New York State Avian Records Committee

a committee of the New York State Ornithological Association

NEW 8/3/16

 A New York Perspective on the AOU's 2016
Checklist Updates:

by Angus Wilson

Black Vulture, photo by Carena Pooth
Black Vulture
photo byCarena Pooth

 NYSARC Reports

1977 - 2012
Just added: 2012

Grace's Warbler, photo by Lloyd Spitalnik
Grace's Warbler
Point Lookout, Nassau

photo by Lloyd Spitalnik


Historical Database
of all past NYSARC

Now includes all reports discussed in the NYSARC Annual Report for 2012

a comprehensive listing
of over 2000 reports
submitted to NYSARC
since its inception
with links to associated NYSARC Annual Reports

How to Document
a Rare Bird

Please submit a report for any rare sighting,
even if you think many
others have already reported the same bird.

Last Updated 8/3/16

On these pages you will find information about the New York State Avian Records Committee — what it is, what it does, and how you can contribute important information and documentation about rare bird sightings. In addition, you can view annual reports about NYSARC's decisions on specific sightings, and you can even peruse a detailed database of past submissions.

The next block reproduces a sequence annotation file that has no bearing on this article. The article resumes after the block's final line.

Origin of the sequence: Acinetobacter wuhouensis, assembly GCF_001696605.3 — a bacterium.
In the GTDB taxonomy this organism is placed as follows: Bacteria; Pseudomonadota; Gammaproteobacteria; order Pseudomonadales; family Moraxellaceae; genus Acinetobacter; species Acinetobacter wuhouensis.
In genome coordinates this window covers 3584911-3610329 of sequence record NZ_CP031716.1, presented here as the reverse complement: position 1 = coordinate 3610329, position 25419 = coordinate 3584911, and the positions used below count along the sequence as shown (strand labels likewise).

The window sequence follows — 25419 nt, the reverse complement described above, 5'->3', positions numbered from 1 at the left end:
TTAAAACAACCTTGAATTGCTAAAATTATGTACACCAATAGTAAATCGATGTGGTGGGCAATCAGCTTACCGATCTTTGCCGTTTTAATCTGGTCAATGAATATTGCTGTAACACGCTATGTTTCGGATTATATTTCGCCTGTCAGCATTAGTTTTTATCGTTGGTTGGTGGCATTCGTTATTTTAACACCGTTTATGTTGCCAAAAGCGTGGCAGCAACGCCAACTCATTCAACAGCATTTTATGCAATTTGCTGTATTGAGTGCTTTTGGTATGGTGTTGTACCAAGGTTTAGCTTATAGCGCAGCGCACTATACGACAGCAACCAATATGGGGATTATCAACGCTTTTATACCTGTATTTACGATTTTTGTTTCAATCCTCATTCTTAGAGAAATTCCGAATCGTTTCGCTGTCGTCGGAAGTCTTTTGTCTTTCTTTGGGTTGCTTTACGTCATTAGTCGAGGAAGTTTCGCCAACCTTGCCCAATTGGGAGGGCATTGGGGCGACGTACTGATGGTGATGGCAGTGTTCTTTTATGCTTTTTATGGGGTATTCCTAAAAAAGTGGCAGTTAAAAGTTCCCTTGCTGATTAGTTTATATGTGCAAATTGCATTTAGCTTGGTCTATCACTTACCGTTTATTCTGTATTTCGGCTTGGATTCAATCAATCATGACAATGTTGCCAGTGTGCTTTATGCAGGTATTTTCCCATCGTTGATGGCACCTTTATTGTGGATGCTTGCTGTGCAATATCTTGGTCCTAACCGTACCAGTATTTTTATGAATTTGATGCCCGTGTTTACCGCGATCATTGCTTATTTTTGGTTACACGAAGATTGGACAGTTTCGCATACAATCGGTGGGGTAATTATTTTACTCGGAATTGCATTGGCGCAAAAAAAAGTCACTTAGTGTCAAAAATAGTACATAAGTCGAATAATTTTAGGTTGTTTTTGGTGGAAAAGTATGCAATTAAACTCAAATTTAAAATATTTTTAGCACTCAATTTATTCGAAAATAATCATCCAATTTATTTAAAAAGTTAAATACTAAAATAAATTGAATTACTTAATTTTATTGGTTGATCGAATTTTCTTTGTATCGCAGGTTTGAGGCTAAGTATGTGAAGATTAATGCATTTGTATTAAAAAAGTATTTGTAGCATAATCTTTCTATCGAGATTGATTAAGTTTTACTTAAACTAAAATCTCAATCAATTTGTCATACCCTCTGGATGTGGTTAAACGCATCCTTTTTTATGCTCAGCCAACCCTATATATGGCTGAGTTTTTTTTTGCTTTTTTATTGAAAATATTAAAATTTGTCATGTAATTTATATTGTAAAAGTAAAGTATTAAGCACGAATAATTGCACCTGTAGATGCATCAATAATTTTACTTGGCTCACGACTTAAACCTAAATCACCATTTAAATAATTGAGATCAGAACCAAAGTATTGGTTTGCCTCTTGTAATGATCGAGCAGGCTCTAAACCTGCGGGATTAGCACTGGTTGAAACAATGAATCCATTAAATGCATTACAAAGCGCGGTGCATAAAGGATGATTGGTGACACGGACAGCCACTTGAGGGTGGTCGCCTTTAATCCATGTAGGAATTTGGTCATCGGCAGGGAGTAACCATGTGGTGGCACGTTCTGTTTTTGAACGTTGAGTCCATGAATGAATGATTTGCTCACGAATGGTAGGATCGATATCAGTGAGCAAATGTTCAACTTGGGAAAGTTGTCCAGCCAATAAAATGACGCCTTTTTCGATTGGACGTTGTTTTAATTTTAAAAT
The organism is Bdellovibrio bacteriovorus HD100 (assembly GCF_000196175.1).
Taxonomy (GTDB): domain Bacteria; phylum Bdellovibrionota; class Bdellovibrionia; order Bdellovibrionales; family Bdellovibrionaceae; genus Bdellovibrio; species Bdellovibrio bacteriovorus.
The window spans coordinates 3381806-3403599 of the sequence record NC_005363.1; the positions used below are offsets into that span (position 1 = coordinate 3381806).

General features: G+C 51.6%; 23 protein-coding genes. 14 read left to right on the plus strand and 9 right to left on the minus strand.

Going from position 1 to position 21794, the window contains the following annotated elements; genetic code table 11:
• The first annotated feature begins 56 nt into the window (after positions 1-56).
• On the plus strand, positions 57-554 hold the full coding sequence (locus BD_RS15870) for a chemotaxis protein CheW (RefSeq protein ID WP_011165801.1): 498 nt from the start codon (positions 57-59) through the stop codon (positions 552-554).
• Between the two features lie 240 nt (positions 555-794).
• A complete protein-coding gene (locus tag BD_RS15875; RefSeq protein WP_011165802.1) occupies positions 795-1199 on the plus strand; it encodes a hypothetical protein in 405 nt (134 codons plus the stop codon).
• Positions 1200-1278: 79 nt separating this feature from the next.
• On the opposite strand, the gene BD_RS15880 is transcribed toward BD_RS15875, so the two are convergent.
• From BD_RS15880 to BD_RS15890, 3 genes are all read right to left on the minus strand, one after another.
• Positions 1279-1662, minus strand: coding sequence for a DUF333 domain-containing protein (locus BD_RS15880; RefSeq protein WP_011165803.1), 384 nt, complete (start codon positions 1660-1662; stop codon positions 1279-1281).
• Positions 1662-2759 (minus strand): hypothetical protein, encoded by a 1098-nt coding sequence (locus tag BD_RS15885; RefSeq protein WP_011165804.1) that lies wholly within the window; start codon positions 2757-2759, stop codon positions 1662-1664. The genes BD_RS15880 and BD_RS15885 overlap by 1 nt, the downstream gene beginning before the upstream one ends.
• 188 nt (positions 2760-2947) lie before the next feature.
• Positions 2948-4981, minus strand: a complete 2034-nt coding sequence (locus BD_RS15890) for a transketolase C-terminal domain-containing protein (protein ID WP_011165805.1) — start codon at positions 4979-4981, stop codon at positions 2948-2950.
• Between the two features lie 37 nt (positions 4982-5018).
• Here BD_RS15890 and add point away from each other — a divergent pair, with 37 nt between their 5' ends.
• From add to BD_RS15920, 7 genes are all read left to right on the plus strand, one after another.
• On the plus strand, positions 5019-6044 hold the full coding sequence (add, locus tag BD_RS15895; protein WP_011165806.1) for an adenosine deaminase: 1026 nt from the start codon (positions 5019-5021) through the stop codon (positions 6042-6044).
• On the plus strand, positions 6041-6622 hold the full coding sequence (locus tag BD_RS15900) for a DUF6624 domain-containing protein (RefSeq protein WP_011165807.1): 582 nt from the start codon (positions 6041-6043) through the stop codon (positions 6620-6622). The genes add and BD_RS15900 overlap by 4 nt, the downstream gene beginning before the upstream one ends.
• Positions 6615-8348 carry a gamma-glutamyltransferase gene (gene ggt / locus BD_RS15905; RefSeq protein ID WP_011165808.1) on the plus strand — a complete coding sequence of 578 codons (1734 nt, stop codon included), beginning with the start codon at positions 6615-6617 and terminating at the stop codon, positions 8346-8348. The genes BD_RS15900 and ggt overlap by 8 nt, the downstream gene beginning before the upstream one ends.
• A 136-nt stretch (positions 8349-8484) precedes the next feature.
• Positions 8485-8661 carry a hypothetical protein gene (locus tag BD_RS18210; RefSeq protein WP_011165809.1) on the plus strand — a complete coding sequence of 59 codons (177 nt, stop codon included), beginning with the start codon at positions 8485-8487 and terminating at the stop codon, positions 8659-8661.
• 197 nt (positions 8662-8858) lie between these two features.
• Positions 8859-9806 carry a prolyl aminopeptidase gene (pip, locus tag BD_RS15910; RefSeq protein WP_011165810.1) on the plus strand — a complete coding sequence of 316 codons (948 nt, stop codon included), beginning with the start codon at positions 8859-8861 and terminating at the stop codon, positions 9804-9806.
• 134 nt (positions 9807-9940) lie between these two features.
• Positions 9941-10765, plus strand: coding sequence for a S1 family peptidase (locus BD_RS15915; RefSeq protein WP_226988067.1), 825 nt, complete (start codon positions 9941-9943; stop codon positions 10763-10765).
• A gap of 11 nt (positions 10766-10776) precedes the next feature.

A New York perspective on the 2016 Supplement to the AOU's
Check-list of North American Birds

Read Angus Wilson's full article about the big re-shuffle, what it means for birders, and the reasons behind this year's checklist changes.

Shearwater Split!, photo by Angus Wilson
© Angus Wilson

In July, the AOU’s North American Classification Committee (NACC) published its 57th Supplement to the Check-list of North American Birds (Chesser et al 2016). As in previous years, the update has interesting and very real consequences for the Checklist of the Birds of New York State


Drawing most heavily on the convergent findings of two immense studies by separate research syndicates (Jarvis et al. 2014, Prum et al. 2015), the 57th Supplement lays out a large number of radical higher-level changes, aftershocks following the initial quake. From the standpoint of the Checklist of the Birds of New York State the positions of a whopping fifteen orders of non-passerines and three families of passerines (song birds) are now changed (summarized in a table and incorporated into our online NYS checklist).


Read the article and learn more as we discuss:

    - Shuffling the deck: does this bring clarity or confusion?
    - New genus names for two shearwaters and Sandhill Crane
    - Common and Hoary Redpolls survive … for now at least.
    - The science behind all these changes.

Angus Wilson
Chair, New York State Avian Records Committee
New York State Ornithological Association

Check out the links on this page to see information on past rarities and to see how you, too, can get involved!
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